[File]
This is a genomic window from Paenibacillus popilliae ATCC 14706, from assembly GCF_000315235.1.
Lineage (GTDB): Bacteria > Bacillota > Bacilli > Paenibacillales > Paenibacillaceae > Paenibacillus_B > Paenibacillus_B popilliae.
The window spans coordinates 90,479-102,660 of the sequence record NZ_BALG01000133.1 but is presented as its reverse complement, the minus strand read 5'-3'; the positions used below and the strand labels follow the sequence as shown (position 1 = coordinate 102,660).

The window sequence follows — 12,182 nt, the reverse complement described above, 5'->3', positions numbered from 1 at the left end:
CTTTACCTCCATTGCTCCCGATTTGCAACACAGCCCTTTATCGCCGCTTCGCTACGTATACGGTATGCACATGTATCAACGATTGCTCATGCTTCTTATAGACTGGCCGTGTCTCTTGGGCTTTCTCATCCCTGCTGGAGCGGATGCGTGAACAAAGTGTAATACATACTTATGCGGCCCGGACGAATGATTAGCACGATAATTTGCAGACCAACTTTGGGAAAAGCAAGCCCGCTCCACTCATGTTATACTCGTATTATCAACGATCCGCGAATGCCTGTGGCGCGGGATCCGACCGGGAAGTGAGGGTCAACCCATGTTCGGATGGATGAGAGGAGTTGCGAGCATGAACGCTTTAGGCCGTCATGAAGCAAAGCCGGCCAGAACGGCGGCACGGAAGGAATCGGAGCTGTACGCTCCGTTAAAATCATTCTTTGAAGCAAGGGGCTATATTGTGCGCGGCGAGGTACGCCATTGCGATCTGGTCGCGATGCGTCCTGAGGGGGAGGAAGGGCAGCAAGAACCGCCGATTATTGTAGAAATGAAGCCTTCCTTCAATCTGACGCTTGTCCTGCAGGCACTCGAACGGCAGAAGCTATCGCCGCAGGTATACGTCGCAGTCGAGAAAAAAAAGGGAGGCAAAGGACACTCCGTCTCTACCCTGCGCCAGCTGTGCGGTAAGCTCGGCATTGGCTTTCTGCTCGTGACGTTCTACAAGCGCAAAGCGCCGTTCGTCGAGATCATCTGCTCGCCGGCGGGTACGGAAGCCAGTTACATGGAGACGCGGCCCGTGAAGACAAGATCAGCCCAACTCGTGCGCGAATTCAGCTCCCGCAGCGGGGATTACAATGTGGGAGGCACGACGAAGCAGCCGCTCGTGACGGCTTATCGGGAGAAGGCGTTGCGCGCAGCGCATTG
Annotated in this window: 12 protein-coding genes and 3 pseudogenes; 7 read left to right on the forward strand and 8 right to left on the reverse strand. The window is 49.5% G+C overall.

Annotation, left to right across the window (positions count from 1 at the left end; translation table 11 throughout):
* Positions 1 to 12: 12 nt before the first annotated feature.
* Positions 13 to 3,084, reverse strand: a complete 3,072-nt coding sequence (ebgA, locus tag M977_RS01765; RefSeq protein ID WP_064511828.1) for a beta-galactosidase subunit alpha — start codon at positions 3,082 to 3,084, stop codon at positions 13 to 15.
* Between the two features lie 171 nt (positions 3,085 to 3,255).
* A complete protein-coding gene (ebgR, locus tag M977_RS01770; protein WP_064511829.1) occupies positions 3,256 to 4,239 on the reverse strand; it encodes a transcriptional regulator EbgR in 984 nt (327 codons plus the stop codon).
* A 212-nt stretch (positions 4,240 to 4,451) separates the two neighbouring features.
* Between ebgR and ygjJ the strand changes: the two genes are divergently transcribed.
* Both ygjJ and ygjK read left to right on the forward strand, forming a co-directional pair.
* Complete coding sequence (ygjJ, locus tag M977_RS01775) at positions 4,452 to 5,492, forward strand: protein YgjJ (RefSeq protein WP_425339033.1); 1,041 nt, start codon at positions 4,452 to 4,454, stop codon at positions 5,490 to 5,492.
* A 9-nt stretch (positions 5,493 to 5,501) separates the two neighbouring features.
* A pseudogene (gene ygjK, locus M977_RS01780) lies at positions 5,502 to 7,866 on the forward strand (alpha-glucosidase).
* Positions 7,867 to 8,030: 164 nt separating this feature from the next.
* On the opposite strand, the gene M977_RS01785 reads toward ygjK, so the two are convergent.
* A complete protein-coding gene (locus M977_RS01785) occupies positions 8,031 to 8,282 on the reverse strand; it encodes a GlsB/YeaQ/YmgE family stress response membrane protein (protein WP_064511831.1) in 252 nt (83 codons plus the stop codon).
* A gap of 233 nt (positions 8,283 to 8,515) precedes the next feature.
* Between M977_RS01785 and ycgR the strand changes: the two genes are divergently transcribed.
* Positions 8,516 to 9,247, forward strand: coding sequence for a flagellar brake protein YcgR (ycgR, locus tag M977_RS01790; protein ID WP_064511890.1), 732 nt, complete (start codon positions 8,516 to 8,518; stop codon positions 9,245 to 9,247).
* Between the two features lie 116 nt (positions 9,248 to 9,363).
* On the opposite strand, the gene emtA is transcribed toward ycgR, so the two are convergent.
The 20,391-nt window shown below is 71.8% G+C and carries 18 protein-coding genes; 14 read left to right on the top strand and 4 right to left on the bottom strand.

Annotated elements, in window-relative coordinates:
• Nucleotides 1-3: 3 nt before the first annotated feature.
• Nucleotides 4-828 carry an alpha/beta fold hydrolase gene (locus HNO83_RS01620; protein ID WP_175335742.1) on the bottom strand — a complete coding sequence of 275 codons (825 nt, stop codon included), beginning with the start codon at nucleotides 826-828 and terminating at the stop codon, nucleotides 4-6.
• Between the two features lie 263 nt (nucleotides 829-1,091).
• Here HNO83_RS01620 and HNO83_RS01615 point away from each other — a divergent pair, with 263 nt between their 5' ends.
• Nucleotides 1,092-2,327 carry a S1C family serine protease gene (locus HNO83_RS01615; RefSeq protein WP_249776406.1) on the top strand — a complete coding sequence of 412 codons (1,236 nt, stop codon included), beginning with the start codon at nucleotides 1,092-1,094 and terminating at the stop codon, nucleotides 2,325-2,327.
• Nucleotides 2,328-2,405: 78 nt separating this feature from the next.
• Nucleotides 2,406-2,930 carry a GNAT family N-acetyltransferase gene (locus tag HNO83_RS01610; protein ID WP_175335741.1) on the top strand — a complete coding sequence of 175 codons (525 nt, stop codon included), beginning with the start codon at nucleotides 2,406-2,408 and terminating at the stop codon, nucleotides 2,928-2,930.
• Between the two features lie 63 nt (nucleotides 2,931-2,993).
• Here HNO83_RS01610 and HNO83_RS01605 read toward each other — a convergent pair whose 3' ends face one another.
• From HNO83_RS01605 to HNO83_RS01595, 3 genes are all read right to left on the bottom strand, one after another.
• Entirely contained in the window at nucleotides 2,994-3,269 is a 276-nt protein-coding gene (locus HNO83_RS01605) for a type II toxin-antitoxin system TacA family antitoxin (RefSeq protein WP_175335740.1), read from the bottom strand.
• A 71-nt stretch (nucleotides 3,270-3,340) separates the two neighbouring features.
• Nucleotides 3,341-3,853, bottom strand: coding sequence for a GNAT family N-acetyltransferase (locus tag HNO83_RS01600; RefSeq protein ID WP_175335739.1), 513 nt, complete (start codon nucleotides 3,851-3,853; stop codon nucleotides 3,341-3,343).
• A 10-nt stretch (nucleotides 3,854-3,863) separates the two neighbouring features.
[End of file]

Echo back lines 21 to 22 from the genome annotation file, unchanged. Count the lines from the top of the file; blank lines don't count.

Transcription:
* A gap of 233 nt (positions 8,283 to 8,515) precedes the next feature.
* Between M977_RS01785 and ycgR the strand changes: the two genes are divergently transcribed.